Posts Tagged 'jewish culture'

The Miracle of Lazarus

 by edward moran
Emma Lazarus was America’s first great Jewish poet. Almost every American (and not only) has three lines of her poetry ingrained in their psyche, lines as well-known as the Constitution itself or the Ten Commandments. “Give me your tired, your poor…”, then fill in the blank. Just about anyone who has a high-school diploma knows that the next line welcomes Europe’s desperate “huddled masses yearning to breathe free.” But her verse does not stop there. John Hollander has recently edited a new volume of Lazarus’ poetry for the Library of America. Schocken Books has published Esther Schor’s biography of Lazarus in its Jewish Encounters series. Below is the original sonnet that is engraved in bronze at the foot of the Statue of Liberty.

The New Colossus 

Not like the brazen giant of Greek fame,
With conquering limbs astride from land to land;
Here at our sea-washed, sunset gates shall stand
A mighty woman with a torch, whose flame
Is the imprisoned lightning, and her name
Mother of Exiles. From her beacon-hand
Glows world-wide welcome; her mild eyes command
The air-bridged harbor that twin cities frame.
“Keep, ancient lands, your storied pomp!” cries she
With silent lips. “Give me your tired, your poor,
Your huddled masses yearning to breathe free,
The wretched refuse of your teeming shore.
Send these, the homeless, tempest-tost to me,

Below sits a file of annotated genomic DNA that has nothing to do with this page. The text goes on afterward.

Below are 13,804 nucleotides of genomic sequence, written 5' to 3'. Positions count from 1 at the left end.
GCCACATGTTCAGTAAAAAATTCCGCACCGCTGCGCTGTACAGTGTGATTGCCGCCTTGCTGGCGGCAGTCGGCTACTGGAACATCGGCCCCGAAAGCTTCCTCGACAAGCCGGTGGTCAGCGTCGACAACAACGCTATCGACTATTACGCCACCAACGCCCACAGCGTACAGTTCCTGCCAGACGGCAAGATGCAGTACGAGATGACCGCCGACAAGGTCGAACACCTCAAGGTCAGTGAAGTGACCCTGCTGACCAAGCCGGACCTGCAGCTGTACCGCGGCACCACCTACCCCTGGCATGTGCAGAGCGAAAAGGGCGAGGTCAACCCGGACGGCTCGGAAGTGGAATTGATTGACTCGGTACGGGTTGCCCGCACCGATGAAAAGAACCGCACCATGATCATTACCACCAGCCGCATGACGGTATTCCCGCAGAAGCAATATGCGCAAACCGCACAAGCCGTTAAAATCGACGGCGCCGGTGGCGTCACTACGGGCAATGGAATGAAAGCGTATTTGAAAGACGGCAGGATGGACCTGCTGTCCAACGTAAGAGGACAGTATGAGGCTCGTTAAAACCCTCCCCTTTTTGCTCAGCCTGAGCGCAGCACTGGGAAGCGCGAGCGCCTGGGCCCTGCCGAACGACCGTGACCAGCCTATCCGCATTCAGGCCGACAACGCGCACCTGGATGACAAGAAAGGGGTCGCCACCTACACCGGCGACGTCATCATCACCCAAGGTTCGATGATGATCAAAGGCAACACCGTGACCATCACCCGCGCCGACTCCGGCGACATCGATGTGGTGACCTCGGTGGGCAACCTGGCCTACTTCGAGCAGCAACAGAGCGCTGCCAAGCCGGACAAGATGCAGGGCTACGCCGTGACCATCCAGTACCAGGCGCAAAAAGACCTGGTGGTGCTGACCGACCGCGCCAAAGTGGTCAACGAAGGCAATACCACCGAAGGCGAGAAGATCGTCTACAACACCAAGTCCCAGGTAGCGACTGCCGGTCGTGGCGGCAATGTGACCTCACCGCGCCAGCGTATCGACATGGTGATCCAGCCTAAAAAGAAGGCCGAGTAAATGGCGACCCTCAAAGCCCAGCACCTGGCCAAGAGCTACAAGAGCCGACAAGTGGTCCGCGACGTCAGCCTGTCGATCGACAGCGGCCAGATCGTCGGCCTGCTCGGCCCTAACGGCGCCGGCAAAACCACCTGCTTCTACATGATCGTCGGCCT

I lift my lamp beside the golden door!”

Emma Lazarus, 1883

American Yiddish Poetry

yiddish workmen's circleBefore we proceed with publishing our original verse, we’d like like to take a minute to plug one of American poetry’s lesser known schools: its Yiddish poets. A major volume, American Yiddish Poetry, edited by Benjamin and Barbara Harshav, has been republished recently by Stanford University Press. This is one of two important anthologies representing what has been called “probably the most coherent segment of twentieth-century American literature not written in English.”  The other, regrettably out of print, is called The Penguin Book of Modern Yiddish Verse. Here is an article by Harold Bloom that evaluates the achievements of both. Below is a sample poem (alas, from the Penguin volume) to whet your appetite.

Epilogue

Because the papers meanly ignore me—
They think my luncheon menu’s not fit to print—
Small wonder girls don’t give me a tumble
And day by day my stock goes down.

And every day my debts get higher.
Vainly my ten fingers stretch out for patrons.
It’s lucky Martel’s isn’t beyond my reach
And coffee—black—is still a nickel.

If coffee goes up, I’ll go and hang myself,
And how many poets are as classy as me?
But while the coffee’s cheap, my marvelous songs
Will bring happiness to our people and our tongue.

Zishe Landau, translated by Irving Feldman


Contrasting Views

"Literalism is a feature of boorish translators." Cicero "The clumsiest literal translation is a thousand times more useful than the prettiest paraphrase." Nabokov

The Faerie Queene

"John Ashbery said reading the Faerie Queene was like reading an endless beautiful comic strip." Kenneth Koch

Sigmund Freud

"Everywhere I go, I find a poet has been there before me."

a

June 2017
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